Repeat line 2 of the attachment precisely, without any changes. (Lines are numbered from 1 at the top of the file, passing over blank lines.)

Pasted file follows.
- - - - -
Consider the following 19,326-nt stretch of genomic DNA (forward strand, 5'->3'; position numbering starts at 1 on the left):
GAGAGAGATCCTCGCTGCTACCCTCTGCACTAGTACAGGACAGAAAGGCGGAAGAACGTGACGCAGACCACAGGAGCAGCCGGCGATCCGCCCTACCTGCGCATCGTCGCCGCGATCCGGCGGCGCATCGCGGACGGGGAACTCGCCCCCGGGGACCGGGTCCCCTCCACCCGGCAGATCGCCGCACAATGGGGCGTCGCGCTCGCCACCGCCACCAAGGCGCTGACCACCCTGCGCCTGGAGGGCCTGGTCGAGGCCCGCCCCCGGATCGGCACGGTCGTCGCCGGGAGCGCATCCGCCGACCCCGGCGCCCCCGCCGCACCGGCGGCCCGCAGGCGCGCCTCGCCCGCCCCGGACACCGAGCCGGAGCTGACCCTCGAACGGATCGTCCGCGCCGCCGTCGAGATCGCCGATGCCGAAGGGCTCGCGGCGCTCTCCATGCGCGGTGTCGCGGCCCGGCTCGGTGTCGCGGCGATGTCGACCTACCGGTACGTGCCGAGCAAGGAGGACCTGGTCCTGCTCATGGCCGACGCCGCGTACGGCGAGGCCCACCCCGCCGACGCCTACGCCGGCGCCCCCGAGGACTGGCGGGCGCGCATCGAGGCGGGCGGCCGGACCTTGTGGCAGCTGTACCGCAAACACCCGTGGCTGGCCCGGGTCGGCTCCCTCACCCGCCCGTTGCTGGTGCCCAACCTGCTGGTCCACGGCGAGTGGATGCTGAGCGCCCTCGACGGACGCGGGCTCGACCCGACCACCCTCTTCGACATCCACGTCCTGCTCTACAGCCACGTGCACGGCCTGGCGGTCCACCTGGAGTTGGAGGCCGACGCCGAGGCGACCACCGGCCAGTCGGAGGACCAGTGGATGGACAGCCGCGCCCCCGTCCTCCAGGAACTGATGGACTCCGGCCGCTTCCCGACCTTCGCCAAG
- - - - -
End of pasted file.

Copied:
GAGAGAGATCCTCGCTGCTACCCTCTGCACTAGTACAGGACAGAAAGGCGGAAGAACGTGACGCAGACCACAGGAGCAGCCGGCGATCCGCCCTACCTGCGCATCGTCGCCGCGATCCGGCGGCGCATCGCGGACGGGGAACTCGCCCCCGGGGACCGGGTCCCCTCCACCCGGCAGATCGCCGCACAATGGGGCGTCGCGCTCGCCACCGCCACCAAGGCGCTGACCACCCTGCGCCTGGAGGGCCTGGTCGAGGCCCGCCCCCGGATCGGCACGGTCGTCGCCGGGAGCGCATCCGCCGACCCCGGCGCCCCCGCCGCACCGGCGGCCCGCAGGCGCGCCTCGCCCGCCCCGGACACCGAGCCGGAGCTGACCCTCGAACGGATCGTCCGCGCCGCCGTCGAGATCGCCGATGCCGAAGGGCTCGCGGCGCTCTCCATGCGCGGTGTCGCGGCCCGGCTCGGTGTCGCGGCGATGTCGACCTACCGGTACGTGCCGAGCAAGGAGGACCTGGTCCTGCTCATGGCCGACGCCGCGTACGGCGAGGCCCACCCCGCCGACGCCTACGCCGGCGCCCCCGAGGACTGGCGGGCGCGCATCGAGGCGGGCGGCCGGACCTTGTGGCAGCTGTACCGCAAACACCCGTGGCTGGCCCGGGTCGGCTCCCTCACCCGCCCGTTGCTGGTGCCCAACCTGCTGGTCCACGGCGAGTGGATGCTGAGCGCCCTCGACGGACGCGGGCTCGACCCGACCACCCTCTTCGACATCCACGTCCTGCTCTACAGCCACGTGCACGGCCTGGCGGTCCACCTGGAGTTGGAGGCCGACGCCGAGGCGACCACCGGCCAGTCGGAGGACCAGTGGATGGACAGCCGCGCCCCCGTCCTCCAGGAACTGATGGACTCCGGCCGCTTCCCGACCTTCGCCAAG